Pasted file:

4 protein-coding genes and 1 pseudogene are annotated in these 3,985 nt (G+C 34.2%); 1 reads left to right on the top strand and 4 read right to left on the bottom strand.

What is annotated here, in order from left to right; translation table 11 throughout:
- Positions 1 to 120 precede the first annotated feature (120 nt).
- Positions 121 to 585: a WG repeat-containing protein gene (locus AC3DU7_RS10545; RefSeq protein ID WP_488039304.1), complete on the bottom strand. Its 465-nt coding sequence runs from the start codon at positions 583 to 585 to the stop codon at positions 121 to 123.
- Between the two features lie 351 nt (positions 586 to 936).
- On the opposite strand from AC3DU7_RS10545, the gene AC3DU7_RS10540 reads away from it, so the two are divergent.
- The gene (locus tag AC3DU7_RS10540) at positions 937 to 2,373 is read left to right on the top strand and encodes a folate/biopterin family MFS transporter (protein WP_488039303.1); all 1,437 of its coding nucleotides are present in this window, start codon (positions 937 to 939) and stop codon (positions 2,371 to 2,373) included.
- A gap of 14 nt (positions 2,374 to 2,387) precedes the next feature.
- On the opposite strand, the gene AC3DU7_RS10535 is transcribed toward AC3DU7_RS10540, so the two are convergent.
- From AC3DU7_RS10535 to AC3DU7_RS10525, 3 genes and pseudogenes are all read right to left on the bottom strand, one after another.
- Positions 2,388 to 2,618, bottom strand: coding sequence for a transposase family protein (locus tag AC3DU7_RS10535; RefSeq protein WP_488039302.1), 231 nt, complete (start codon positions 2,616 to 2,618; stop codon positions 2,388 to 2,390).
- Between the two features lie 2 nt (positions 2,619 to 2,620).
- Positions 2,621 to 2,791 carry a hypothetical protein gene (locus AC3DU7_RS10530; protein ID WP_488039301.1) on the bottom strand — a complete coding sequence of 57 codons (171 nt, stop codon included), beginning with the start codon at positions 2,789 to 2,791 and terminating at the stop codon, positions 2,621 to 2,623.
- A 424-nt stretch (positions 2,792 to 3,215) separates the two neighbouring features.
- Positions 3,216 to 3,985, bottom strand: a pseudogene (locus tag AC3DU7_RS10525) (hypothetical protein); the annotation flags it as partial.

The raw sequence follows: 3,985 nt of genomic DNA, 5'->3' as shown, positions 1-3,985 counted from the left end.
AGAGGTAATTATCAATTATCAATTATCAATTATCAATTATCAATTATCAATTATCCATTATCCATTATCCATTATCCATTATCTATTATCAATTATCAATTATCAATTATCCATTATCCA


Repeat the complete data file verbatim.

4 protein-coding genes and 1 pseudogene are annotated in these 3,985 nt (G+C 34.2%); 1 reads left to right on the top strand and 4 read right to left on the bottom strand.

What is annotated here, in order from left to right; translation table 11 throughout:
- Positions 1 to 120 precede the first annotated feature (120 nt).
- Positions 121 to 585: a WG repeat-containing protein gene (locus AC3DU7_RS10545; RefSeq protein ID WP_488039304.1), complete on the bottom strand. Its 465-nt coding sequence runs from the start codon at positions 583 to 585 to the stop codon at positions 121 to 123.
- Between the two features lie 351 nt (positions 586 to 936).
- On the opposite strand from AC3DU7_RS10545, the gene AC3DU7_RS10540 reads away from it, so the two are divergent.
- The gene (locus tag AC3DU7_RS10540) at positions 937 to 2,373 is read left to right on the top strand and encodes a folate/biopterin family MFS transporter (protein WP_488039303.1); all 1,437 of its coding nucleotides are present in this window, start codon (positions 937 to 939) and stop codon (positions 2,371 to 2,373) included.
- A gap of 14 nt (positions 2,374 to 2,387) precedes the next feature.
- On the opposite strand, the gene AC3DU7_RS10535 is transcribed toward AC3DU7_RS10540, so the two are convergent.
- From AC3DU7_RS10535 to AC3DU7_RS10525, 3 genes and pseudogenes are all read right to left on the bottom strand, one after another.
- Positions 2,388 to 2,618, bottom strand: coding sequence for a transposase family protein (locus tag AC3DU7_RS10535; RefSeq protein WP_488039302.1), 231 nt, complete (start codon positions 2,616 to 2,618; stop codon positions 2,388 to 2,390).
- Between the two features lie 2 nt (positions 2,619 to 2,620).
- Positions 2,621 to 2,791 carry a hypothetical protein gene (locus AC3DU7_RS10530; protein ID WP_488039301.1) on the bottom strand — a complete coding sequence of 57 codons (171 nt, stop codon included), beginning with the start codon at positions 2,789 to 2,791 and terminating at the stop codon, positions 2,621 to 2,623.
- A 424-nt stretch (positions 2,792 to 3,215) separates the two neighbouring features.
- Positions 3,216 to 3,985, bottom strand: a pseudogene (locus tag AC3DU7_RS10525) (hypothetical protein); the annotation flags it as partial.

The raw sequence follows: 3,985 nt of genomic DNA, 5'->3' as shown, positions 1-3,985 counted from the left end.
AGAGGTAATTATCAATTATCAATTATCAATTATCAATTATCAATTATCAATTATCCATTATCCATTATCCATTATCCATTATCTATTATCAATTATCAATTATCAATTATCCATTATCCA